Cardiovascular Research vol:56 issue:1 pages:135-44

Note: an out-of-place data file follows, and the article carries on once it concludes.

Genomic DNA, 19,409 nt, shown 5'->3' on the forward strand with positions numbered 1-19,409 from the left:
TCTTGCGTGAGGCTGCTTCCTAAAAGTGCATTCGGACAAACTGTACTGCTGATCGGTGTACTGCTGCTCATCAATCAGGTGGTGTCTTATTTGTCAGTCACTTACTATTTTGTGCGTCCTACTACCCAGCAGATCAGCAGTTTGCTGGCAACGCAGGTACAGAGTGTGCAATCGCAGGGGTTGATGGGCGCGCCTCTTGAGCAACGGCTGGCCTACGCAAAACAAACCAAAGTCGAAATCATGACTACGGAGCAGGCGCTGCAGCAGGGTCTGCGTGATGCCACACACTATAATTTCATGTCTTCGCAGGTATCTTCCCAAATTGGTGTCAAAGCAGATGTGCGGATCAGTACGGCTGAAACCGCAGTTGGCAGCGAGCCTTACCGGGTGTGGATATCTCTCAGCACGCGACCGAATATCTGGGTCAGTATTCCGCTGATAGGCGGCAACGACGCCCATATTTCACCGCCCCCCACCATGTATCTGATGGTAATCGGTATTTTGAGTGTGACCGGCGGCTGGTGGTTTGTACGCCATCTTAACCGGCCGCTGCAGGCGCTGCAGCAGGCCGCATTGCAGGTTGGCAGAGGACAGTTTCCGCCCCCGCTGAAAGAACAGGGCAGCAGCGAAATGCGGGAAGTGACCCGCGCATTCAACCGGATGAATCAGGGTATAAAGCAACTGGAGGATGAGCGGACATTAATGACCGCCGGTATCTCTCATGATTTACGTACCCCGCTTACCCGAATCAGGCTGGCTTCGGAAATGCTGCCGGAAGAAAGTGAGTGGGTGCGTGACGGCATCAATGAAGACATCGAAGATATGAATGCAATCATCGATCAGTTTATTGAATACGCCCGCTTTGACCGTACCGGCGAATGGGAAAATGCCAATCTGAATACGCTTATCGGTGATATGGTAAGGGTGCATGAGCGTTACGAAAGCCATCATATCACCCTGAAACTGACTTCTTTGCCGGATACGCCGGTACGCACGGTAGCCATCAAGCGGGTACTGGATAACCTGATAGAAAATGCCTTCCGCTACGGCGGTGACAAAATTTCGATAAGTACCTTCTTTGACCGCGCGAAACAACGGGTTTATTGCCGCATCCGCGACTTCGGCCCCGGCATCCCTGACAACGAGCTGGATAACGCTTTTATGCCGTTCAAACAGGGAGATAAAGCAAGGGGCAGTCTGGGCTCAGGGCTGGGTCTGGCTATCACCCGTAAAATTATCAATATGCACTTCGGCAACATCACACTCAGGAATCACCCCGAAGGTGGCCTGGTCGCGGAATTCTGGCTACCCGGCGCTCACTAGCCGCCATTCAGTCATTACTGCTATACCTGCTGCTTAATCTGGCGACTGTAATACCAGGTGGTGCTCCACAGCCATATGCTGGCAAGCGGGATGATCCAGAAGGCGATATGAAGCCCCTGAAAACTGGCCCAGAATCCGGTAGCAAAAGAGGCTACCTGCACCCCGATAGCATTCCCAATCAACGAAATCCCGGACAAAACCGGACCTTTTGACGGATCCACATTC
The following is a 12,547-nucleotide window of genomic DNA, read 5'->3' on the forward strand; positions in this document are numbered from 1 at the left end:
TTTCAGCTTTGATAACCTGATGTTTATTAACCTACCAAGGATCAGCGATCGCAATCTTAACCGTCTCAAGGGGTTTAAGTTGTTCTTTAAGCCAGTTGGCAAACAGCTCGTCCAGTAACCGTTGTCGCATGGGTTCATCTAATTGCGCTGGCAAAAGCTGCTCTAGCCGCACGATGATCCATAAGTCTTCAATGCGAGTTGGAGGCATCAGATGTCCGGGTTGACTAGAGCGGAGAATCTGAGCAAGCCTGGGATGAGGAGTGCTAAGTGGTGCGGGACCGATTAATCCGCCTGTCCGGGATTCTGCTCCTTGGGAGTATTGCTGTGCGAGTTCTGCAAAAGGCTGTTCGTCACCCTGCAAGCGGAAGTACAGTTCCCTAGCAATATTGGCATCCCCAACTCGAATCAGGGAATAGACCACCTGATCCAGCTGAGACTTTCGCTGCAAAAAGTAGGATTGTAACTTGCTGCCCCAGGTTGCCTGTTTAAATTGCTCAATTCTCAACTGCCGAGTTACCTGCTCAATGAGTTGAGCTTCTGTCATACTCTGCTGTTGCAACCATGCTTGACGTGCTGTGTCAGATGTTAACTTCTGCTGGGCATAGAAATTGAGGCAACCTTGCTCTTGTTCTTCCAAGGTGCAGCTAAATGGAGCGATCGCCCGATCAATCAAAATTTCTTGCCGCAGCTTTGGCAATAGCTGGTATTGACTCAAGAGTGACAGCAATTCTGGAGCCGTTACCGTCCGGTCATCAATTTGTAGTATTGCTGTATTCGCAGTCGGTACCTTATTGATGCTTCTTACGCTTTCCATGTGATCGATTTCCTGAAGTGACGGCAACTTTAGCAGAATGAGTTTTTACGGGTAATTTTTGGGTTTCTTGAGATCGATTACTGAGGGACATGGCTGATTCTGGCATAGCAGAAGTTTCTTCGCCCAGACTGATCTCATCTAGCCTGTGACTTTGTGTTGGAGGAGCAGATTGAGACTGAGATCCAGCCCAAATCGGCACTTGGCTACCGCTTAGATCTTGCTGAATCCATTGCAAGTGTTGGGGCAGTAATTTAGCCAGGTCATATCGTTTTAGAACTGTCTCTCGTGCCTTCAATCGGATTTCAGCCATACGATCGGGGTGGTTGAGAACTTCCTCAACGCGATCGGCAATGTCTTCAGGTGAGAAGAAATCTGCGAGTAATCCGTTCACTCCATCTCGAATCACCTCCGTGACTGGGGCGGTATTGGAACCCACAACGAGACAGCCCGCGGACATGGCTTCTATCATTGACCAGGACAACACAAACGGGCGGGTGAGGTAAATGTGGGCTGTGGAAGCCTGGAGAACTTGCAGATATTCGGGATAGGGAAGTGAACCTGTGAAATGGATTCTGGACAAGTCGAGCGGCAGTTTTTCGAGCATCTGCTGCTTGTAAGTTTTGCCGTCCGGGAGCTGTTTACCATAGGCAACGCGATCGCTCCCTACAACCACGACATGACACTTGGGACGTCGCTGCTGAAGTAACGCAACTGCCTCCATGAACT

OBJECTIVE: To study the effect of dietary cholesterol withdrawal on size and composition of LDL-hypercholesterolemia-induced coronary plaques in miniature pigs. METHODS: Pigs were on normal chow (control group), on a cholesterol-rich diet for 37 weeks (hypercholesterolemic group) or on a cholesterol-rich diet followed by normal chow for 26 weeks (cholesterol withdrawal group). Endothelial function was assessed with quantitative angiography after intracoronary infusion of acetylcholine, plaque load with intra-coronary ultrasound and plaque composition with image analysis of cross-sections. The effect of porcine serum on coronary smooth muscle cell (SMC) function was studied in vitro. RESULTS: Cholesterol-rich diet caused LDL-hypercholesterolemia, increased plasma levels of oxidized LDL (ox-LDL) and C-reactive protein (CRP), and induced endothelial dysfunction and coronary atherosclerosis. Dietary cholesterol withdrawal lowered LDL, ox-LDL and CRP. It restored endothelial function, did not affect plaque size but decreased lipid, ox-LDL and macrophage content. Smooth muscle cells and collagen accumulated within the plaque. Increased smoothelin-to-alpha-smooth muscle actin ratio indicated a more differentiated SMC phenotype. Cholesterol lowering reduced proliferation and apoptosis. In vitro, hypercholesterolemic serum increased SMC apoptosis and decreased SMC migration compared to non-hypercholesterolemic serum. CONCLUSIONS: Cholesterol lowering induced coronary plaque stabilization as evidenced by a decrease in lipids, ox-LDL, macrophages, apoptosis and cell proliferation, and an increase in differentiated SMC and collagen. Increased migration and decreased apoptosis of SMC may contribute to the disappearance of the a-cellular core after lipid lowering.